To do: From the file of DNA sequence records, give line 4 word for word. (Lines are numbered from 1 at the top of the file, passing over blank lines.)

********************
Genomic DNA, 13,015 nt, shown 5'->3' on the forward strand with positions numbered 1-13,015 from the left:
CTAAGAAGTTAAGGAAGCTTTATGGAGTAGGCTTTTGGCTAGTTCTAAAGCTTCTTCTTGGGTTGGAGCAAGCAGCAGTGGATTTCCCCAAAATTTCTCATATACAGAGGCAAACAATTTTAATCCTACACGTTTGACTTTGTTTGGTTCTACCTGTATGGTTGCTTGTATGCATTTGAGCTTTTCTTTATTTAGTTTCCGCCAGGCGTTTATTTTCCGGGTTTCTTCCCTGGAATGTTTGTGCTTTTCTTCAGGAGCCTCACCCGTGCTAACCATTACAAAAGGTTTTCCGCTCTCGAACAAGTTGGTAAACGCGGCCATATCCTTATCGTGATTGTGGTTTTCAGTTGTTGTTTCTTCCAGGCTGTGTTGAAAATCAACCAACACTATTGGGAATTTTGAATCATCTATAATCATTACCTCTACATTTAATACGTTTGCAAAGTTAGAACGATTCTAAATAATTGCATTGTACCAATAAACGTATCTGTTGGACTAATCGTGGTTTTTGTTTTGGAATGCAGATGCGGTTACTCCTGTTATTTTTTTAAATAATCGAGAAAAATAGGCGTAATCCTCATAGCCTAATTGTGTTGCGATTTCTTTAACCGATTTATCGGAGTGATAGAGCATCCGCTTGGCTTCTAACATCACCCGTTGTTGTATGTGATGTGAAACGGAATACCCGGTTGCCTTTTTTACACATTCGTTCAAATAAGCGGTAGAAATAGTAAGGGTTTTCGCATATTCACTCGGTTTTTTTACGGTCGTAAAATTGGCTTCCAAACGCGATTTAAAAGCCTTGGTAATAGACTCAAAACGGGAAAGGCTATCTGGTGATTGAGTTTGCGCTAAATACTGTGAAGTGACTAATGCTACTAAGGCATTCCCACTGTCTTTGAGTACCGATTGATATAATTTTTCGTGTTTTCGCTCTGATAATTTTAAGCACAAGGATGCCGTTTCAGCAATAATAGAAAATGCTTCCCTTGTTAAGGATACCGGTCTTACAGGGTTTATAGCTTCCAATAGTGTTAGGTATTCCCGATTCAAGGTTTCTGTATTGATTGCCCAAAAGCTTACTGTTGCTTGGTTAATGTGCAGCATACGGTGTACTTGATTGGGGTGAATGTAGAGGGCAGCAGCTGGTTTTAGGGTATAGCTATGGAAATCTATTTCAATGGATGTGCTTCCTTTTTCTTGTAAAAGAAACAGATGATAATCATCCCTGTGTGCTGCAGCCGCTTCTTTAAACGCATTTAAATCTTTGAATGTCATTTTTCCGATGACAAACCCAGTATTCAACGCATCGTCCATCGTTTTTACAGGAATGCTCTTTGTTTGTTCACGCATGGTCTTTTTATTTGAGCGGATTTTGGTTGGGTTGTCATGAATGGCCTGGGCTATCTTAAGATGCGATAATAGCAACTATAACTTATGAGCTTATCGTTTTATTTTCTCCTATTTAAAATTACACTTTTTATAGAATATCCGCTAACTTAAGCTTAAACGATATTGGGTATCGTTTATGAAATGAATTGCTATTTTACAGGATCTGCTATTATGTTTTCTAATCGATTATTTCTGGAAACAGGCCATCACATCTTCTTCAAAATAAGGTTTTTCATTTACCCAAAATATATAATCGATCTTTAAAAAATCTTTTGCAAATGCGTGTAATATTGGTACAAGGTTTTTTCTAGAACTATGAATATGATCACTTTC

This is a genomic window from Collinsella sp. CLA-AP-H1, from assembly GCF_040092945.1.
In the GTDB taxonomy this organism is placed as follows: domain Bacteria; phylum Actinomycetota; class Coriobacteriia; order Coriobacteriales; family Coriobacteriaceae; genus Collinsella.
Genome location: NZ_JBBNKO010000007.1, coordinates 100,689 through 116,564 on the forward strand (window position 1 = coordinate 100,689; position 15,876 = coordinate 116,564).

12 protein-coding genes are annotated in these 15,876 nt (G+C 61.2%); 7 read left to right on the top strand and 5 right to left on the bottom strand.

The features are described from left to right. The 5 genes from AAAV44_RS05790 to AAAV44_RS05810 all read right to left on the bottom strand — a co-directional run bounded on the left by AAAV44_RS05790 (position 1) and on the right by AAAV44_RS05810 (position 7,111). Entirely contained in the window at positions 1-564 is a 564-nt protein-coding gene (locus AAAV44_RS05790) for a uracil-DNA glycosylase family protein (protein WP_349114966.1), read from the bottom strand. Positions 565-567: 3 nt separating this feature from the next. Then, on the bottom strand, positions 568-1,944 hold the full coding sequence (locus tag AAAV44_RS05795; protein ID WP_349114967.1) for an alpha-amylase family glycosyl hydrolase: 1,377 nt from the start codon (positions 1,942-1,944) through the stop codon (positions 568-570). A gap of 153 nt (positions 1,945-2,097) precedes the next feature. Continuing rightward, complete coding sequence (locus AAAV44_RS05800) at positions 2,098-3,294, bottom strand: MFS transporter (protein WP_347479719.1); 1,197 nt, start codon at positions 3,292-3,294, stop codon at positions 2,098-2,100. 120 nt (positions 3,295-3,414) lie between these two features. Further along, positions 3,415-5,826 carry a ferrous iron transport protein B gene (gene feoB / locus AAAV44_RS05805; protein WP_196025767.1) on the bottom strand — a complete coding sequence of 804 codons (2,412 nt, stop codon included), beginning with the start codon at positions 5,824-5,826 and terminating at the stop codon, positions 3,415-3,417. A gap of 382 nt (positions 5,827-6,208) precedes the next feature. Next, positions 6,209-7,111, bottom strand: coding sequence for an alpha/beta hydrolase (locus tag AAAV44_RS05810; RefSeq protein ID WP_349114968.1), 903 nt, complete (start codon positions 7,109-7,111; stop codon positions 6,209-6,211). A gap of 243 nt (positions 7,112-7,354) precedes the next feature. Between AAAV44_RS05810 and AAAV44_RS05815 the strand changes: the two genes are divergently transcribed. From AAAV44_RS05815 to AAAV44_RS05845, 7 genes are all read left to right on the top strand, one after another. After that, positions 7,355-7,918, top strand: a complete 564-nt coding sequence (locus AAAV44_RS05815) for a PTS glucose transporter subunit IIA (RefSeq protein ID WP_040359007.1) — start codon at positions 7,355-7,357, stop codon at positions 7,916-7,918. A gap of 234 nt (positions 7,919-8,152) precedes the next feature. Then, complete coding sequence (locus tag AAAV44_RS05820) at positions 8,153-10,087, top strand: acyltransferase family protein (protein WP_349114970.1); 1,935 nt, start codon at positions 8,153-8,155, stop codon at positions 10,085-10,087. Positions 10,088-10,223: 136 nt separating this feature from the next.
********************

In the GTDB taxonomy this organism is placed as follows: domain Bacteria; phylum Actinomycetota; class Coriobacteriia; order Coriobacteriales; family Coriobacteriaceae; genus Collinsella.